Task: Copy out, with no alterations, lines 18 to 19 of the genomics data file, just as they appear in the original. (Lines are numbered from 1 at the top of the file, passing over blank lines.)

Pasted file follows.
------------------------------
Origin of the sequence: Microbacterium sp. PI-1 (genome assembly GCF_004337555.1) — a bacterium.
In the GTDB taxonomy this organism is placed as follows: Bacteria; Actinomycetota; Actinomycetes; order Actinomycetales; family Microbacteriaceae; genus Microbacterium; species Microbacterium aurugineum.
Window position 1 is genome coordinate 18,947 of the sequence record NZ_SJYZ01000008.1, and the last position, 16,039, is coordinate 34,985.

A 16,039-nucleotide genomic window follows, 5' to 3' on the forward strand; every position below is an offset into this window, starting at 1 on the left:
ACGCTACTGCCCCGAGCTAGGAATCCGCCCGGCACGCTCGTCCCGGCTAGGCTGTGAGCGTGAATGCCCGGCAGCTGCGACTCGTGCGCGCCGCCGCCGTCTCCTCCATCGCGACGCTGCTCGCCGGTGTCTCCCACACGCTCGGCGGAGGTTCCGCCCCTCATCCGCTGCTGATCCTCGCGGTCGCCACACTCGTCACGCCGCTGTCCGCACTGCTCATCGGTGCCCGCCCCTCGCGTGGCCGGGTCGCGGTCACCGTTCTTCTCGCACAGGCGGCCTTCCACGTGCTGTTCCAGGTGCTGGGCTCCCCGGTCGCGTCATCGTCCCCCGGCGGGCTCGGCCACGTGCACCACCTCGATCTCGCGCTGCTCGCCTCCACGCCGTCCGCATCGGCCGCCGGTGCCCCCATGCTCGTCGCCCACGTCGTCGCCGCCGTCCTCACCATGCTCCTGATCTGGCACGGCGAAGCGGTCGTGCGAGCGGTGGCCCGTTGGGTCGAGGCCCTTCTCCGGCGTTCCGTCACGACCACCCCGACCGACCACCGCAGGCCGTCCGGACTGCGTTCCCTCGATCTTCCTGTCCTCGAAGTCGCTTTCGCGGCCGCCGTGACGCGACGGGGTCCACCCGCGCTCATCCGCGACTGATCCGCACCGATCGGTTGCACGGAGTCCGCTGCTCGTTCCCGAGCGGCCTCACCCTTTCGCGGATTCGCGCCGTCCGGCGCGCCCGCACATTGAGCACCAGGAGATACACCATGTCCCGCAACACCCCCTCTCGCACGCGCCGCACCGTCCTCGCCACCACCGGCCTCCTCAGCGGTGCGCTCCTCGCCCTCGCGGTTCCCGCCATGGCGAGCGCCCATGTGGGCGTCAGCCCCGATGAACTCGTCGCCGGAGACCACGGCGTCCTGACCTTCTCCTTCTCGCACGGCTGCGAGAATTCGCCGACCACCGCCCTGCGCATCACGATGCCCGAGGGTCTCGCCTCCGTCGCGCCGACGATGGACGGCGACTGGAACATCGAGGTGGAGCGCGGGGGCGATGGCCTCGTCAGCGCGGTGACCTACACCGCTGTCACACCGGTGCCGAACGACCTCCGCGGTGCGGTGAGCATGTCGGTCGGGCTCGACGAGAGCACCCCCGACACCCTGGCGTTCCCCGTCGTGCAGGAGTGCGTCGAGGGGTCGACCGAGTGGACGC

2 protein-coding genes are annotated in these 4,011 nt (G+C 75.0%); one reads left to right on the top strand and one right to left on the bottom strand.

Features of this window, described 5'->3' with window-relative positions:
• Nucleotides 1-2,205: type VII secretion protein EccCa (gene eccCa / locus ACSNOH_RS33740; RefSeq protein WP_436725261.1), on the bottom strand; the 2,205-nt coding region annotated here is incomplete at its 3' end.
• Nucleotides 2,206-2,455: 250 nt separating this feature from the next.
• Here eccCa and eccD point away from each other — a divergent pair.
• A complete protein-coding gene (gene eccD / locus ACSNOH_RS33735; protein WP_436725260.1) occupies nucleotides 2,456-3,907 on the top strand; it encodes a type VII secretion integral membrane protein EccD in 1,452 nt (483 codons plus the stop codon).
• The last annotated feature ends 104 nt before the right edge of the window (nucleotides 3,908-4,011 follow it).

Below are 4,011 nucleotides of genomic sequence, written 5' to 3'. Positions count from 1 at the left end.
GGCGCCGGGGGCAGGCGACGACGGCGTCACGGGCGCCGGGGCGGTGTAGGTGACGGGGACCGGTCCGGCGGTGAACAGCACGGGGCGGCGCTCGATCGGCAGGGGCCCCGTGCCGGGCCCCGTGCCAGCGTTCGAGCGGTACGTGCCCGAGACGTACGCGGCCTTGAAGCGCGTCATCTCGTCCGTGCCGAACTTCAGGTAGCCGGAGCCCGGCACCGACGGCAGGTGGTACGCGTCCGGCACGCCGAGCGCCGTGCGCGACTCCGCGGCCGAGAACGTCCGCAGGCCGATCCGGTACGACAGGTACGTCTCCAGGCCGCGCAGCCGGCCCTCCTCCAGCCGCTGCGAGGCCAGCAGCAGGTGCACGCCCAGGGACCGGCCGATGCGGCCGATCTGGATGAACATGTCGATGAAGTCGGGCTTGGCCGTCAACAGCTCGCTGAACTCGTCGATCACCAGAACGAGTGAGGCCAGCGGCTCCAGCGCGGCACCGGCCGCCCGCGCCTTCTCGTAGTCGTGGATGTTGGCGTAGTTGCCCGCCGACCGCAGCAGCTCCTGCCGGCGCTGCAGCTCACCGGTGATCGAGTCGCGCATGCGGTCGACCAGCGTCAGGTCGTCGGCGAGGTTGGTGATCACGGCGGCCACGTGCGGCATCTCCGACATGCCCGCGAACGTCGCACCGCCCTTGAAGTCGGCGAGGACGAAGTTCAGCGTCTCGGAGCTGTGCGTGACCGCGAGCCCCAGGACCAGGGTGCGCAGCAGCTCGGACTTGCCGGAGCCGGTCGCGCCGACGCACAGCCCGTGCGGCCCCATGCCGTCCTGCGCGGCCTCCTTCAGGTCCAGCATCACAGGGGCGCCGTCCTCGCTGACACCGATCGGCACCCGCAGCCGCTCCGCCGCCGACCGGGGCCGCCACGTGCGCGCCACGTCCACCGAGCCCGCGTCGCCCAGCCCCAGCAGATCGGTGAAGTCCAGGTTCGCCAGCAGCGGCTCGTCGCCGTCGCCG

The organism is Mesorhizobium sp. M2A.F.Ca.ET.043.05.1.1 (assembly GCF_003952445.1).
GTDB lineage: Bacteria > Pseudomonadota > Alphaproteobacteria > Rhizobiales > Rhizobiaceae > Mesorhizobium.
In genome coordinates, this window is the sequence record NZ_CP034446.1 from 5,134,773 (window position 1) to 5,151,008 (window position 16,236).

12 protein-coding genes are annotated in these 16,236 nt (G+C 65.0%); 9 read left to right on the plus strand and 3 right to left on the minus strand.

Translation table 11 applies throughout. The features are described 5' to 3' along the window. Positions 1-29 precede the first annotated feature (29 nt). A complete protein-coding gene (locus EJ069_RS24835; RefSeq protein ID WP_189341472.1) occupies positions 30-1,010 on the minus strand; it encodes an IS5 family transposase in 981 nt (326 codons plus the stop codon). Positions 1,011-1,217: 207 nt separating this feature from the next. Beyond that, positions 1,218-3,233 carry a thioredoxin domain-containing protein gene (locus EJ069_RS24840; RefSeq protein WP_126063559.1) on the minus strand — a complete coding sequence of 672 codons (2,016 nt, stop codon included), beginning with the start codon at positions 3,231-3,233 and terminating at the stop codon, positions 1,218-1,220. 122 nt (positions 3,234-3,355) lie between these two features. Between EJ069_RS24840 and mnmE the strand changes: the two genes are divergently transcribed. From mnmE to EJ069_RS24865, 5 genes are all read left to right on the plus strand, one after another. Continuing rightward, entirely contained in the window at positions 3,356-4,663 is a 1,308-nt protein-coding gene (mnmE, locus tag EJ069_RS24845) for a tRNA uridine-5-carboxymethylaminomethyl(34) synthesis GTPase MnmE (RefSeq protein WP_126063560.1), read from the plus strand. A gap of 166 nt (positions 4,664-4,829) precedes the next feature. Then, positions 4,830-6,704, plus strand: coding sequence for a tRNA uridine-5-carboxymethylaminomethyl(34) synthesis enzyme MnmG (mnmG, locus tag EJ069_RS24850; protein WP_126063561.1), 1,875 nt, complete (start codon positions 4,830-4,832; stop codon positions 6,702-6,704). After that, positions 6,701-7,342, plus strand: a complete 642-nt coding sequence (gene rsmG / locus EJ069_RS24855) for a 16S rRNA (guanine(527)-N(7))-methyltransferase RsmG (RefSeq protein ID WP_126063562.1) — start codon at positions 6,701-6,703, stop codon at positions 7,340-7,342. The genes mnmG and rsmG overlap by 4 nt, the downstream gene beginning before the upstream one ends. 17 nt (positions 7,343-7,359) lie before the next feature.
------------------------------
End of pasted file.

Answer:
12 protein-coding genes are annotated in these 16,236 nt (G+C 65.0%); 9 read left to right on the plus strand and 3 right to left on the minus strand.

Translation table 11 applies throughout. The features are described 5' to 3' along the window. Positions 1-29 precede the first annotated feature (29 nt). A complete protein-coding gene (locus EJ069_RS24835; RefSeq protein ID WP_189341472.1) occupies positions 30-1,010 on the minus strand; it encodes an IS5 family transposase in 981 nt (326 codons plus the stop codon). Positions 1,011-1,217: 207 nt separating this feature from the next. Beyond that, positions 1,218-3,233 carry a thioredoxin domain-containing protein gene (locus EJ069_RS24840; RefSeq protein WP_126063559.1) on the minus strand — a complete coding sequence of 672 codons (2,016 nt, stop codon included), beginning with the start codon at positions 3,231-3,233 and terminating at the stop codon, positions 1,218-1,220. 122 nt (positions 3,234-3,355) lie between these two features. Between EJ069_RS24840 and mnmE the strand changes: the two genes are divergently transcribed. From mnmE to EJ069_RS24865, 5 genes are all read left to right on the plus strand, one after another. Continuing rightward, entirely contained in the window at positions 3,356-4,663 is a 1,308-nt protein-coding gene (mnmE, locus tag EJ069_RS24845) for a tRNA uridine-5-carboxymethylaminomethyl(34) synthesis GTPase MnmE (RefSeq protein WP_126063560.1), read from the plus strand. A gap of 166 nt (positions 4,664-4,829) precedes the next feature. Then, positions 4,830-6,704, plus strand: coding sequence for a tRNA uridine-5-carboxymethylaminomethyl(34) synthesis enzyme MnmG (mnmG, locus tag EJ069_RS24850; protein WP_126063561.1), 1,875 nt, complete (start codon positions 4,830-4,832; stop codon positions 6,702-6,704). After that, positions 6,701-7,342, plus strand: a complete 642-nt coding sequence (gene rsmG / locus EJ069_RS24855) for a 16S rRNA (guanine(527)-N(7))-methyltransferase RsmG (RefSeq protein ID WP_126063562.1) — start codon at positions 6,701-6,703, stop codon at positions 7,340-7,342. The genes mnmG and rsmG overlap by 4 nt, the downstream gene beginning before the upstream one ends. 17 nt (positions 7,343-7,359) lie before the next feature.